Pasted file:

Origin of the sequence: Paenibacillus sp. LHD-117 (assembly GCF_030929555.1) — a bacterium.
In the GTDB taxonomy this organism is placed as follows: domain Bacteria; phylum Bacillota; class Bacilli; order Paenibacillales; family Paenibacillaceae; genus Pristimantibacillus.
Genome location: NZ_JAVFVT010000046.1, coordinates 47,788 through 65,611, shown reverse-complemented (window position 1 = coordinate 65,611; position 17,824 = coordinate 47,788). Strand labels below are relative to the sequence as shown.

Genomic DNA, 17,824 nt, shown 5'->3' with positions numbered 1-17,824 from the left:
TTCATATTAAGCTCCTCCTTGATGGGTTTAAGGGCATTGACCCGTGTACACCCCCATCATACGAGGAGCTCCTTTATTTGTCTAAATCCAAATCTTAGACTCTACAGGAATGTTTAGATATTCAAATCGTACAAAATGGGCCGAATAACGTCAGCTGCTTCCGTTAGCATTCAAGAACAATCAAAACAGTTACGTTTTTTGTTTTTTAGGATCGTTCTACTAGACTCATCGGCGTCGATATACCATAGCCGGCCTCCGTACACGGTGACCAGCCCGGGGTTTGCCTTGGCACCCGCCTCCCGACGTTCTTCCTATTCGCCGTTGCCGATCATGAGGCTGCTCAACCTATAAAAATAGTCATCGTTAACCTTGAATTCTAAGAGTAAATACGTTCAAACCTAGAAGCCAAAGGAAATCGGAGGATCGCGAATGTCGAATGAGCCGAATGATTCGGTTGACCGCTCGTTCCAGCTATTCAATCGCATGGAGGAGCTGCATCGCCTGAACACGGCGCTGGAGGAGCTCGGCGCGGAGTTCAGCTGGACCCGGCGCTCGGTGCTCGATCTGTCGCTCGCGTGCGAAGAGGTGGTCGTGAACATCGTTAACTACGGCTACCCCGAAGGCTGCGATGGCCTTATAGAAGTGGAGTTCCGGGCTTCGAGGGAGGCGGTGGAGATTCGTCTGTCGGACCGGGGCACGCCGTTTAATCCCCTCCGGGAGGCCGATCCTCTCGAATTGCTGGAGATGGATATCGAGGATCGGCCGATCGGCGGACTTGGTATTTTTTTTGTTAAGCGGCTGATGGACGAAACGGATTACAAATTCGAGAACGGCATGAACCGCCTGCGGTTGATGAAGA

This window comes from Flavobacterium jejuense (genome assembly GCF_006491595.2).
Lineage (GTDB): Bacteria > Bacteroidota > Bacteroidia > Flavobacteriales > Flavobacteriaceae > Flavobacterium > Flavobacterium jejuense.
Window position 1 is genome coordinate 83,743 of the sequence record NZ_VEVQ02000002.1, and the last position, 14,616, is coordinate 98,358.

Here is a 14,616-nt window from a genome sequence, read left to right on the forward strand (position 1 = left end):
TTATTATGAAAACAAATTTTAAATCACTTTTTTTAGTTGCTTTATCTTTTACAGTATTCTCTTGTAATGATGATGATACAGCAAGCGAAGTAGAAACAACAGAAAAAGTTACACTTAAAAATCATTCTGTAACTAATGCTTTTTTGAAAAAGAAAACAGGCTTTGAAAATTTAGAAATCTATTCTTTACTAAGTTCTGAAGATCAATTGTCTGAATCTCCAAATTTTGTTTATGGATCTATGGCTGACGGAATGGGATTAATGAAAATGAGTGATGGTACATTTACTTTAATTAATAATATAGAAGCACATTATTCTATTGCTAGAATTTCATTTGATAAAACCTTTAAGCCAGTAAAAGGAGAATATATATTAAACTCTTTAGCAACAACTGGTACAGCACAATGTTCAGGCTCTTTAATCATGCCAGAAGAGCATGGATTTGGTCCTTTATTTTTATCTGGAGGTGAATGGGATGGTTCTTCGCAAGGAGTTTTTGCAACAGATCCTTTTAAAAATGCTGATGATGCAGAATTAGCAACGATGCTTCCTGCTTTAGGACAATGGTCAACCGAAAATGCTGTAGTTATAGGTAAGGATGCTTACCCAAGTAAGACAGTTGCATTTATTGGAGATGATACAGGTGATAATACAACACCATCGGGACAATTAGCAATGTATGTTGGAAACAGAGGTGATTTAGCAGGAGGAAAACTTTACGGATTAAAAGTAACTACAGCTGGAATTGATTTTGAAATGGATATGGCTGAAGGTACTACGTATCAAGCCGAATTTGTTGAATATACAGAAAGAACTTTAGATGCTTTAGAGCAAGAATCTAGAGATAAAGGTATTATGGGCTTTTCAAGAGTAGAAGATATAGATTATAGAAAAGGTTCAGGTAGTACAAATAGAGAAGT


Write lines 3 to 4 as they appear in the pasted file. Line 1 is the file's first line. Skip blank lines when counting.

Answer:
Genome location: NZ_JAVFVT010000046.1, coordinates 47,788 through 65,611, shown reverse-complemented (window position 1 = coordinate 65,611; position 17,824 = coordinate 47,788). Strand labels below are relative to the sequence as shown.

Genomic DNA, 17,824 nt, shown 5'->3' with positions numbered 1-17,824 from the left: